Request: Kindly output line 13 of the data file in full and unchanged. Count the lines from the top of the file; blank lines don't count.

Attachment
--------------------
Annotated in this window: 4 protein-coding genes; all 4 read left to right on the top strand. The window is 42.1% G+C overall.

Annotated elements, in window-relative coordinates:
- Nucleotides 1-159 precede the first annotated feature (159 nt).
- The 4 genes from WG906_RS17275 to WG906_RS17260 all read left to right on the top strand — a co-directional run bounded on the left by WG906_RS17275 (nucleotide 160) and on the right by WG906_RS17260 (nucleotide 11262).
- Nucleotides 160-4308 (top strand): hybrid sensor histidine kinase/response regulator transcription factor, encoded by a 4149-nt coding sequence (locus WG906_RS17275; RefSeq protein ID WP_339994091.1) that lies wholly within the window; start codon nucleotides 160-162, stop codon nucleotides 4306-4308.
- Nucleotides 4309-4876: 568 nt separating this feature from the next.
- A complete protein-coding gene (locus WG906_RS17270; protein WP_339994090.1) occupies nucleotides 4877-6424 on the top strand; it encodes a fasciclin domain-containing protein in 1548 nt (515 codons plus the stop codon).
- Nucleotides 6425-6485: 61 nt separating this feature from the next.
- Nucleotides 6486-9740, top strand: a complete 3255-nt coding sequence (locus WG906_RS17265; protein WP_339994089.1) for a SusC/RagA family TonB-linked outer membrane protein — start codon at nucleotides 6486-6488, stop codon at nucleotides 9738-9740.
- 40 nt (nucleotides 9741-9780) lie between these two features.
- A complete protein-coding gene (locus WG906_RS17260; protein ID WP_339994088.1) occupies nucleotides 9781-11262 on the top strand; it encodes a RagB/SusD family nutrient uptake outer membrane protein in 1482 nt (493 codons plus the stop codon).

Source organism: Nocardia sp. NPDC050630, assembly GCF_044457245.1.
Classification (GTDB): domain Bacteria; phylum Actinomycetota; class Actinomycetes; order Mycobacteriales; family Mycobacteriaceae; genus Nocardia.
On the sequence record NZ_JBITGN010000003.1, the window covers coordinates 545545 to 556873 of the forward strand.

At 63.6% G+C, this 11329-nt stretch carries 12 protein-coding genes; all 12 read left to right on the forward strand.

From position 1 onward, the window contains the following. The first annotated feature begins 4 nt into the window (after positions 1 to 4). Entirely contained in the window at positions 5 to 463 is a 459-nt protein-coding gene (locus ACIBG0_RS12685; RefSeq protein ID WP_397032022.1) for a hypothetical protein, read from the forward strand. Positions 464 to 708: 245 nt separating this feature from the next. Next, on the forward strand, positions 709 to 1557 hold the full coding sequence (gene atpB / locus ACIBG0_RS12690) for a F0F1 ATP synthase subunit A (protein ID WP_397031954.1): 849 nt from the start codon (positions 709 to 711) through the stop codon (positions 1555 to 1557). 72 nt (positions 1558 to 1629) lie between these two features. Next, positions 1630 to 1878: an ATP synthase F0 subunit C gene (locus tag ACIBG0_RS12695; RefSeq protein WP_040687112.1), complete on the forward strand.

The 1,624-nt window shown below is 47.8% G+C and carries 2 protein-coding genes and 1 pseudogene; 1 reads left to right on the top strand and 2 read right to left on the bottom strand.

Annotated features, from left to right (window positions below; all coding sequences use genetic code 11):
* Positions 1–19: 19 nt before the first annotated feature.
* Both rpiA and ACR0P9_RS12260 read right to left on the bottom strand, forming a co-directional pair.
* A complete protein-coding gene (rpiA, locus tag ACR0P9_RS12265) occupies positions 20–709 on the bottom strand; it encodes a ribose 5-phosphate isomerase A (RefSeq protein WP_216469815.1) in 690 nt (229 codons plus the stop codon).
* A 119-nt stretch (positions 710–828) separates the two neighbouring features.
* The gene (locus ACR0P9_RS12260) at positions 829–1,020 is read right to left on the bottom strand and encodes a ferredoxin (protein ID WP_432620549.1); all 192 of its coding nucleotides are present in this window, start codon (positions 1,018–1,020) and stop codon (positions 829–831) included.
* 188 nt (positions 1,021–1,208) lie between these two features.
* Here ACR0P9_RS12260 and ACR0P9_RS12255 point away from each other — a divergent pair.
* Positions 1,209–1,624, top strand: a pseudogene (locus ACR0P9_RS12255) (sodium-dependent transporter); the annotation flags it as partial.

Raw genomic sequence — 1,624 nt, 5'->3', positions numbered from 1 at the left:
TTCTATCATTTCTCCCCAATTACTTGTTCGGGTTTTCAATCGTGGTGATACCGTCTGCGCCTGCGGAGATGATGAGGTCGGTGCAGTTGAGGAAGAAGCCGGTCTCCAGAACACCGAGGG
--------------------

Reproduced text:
Classification (GTDB): domain Bacteria; phylum Actinomycetota; class Actinomycetes; order Mycobacteriales; family Mycobacteriaceae; genus Nocardia.